Customer Success Culture or Customer Success Team

As the delivery of solutions and services grows increasingly reliant upon technology, Customer Success has become a key business function for companies across industries.  Customer Success teams enhance the experience and value that customers feel they receive from a solution or service.  This in turn makes each customer’s interactions successful and ensuring a higher level of customer retention.

 The Customer Success business function leads the post-sale relationship, offering its clients a single, comprehensive support tier from purchase throughout their customer journey.

 Customer Success does not focus on the sales process, is not Account Management, is not Customer Support.  This function aims to establish a strong and trusted relationship between a company and its customers, highlighting the value or the solution or service, and minimizing client churn.  This is critical as it is much more expensive to acquire new customers than to grow the relationship with existing clients.

 A company’s Customer Success commitment generally translates into a personalized and customized proactive support offering.  Most Customer Success Managers (CSM) are responsible for defining the partnership, touch-points, check-ins, and identifying additional streams of revenue along the customer journey.

 Overall, Customer Success engages in multiple key points in the customer journey and sales life-cycle of any business.

 Some of the top skills necessary to be successful within Customer Success are:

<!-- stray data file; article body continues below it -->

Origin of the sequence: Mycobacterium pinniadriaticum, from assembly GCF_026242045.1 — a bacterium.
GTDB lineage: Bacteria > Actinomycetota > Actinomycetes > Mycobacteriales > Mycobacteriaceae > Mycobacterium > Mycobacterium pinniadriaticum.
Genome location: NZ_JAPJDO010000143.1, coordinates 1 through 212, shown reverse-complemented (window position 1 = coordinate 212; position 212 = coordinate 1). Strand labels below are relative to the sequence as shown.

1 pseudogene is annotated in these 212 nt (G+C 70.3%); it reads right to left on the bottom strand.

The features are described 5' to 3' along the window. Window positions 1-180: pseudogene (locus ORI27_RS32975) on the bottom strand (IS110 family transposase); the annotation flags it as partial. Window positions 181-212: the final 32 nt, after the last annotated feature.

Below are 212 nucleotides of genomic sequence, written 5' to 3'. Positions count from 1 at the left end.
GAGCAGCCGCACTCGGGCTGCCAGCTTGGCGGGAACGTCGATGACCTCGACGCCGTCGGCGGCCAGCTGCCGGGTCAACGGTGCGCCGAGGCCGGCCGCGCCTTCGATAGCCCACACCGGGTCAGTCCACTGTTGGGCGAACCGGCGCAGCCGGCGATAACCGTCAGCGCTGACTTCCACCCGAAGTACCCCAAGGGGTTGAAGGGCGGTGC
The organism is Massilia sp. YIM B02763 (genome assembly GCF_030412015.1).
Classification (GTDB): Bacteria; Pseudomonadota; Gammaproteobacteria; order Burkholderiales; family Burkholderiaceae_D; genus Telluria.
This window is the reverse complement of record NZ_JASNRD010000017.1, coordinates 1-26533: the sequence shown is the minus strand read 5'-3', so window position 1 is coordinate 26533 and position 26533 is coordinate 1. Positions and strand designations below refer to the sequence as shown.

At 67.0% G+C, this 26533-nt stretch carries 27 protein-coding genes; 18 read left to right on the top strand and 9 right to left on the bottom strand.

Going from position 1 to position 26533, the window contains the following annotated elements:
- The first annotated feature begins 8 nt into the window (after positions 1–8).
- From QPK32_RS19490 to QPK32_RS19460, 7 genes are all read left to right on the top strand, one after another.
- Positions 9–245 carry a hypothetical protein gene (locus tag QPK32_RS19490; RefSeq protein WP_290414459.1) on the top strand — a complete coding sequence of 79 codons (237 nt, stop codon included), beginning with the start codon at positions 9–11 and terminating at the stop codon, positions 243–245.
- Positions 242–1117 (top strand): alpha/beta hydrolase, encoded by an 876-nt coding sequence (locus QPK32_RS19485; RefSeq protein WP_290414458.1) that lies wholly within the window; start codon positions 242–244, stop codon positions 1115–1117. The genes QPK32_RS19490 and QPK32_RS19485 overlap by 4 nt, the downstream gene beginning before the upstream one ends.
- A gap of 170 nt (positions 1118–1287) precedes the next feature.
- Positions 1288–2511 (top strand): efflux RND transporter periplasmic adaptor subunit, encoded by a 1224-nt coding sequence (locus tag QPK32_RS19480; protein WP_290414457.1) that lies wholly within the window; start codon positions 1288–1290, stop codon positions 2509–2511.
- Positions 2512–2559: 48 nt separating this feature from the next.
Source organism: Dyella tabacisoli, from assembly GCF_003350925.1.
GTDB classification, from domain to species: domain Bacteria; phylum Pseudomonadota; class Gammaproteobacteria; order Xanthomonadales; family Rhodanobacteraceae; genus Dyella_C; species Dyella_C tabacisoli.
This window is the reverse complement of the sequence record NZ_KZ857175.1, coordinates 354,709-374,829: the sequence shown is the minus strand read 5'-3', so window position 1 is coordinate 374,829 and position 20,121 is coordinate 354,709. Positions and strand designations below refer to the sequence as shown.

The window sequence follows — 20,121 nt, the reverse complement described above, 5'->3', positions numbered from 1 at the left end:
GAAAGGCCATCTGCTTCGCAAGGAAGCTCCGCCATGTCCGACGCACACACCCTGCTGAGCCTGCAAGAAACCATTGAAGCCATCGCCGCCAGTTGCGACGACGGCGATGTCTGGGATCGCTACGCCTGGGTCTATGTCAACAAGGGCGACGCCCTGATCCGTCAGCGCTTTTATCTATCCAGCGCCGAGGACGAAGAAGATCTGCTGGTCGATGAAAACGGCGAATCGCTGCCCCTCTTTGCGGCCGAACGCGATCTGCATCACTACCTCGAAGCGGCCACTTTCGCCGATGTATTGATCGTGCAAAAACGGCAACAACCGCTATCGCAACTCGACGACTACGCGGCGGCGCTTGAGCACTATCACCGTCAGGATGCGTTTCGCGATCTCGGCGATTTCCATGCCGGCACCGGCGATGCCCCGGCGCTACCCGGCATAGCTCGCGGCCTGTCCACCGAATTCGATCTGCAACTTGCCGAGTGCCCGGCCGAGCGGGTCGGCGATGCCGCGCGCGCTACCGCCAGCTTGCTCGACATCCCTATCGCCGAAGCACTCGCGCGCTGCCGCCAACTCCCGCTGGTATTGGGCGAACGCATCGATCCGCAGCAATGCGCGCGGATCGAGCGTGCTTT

•  Interpersonal – As the primary point of contact, the CSM is a key representative of the company, understanding customer’s issues and clearly communicating solutions.  A CSM will also be required to liaise with colleagues from other teams on a regular basis.

  •  Problem Solving – Responsible for ensuring customers successful use and engagement with the product, a CSM must quickly identify and resolve problems.  A CSM must be a product expert and will be required to take initiative and develop innovative solutions to customers’ problems.

  •  Commercial Awareness – A good overall understanding of commercial functions will allow the CSM to easily identify opportunities to increase customer’s value to the business and provide feedback for product development.

  •  Teamwork – Reaching out to peers and collaborating well with others are essential skills in Customer Success, where various functions work together regularly.

  • Drive – Motivation to succeed, deliver customer satisfaction, and driven by a passion to achieve and exceed targets; these are all necessary for a Customer Success Team.  It is important to be able to prioritize the workload and manage tasks under pressure.

 Many companies we speak with daily define customer success as a cultural phenomenon – one in which everyone in the organization plays a critical role.  The issue is that there is a distinct difference between the cultural value of enabling the success of customers and the customer success function.  When everyone is responsible then no one is accountable.

 Take for example a Nascar team.  The typical Nascar team is made up of over 50 people who all have the same purpose in life – to win.  But the driver’s role on that journey is very different then the pit crew’s role in that journey.  The only way the tire can get changed in 8 seconds is through relentless practice of the specific function.  Teamwork of course is critical but the number one rule of team work is to do your job.  If the driver had to get out of the car to change her tire because the pit crew couldn’t accomplish the function, then finishing the race would be a fantasy – nonetheless winning.

 The same holds true with customer success.  Understand the role the CSM team plays on the customer journey and the critical success factors that define the goal line and mapping the function to those KPIs is critical.  It is not enough to say that everyone owns the customer.  Though that might be true, it must also be true that specific individuals own a piece of that customer journey.

 Great CSMs teams, with very low churn, inherently understand this and live it daily.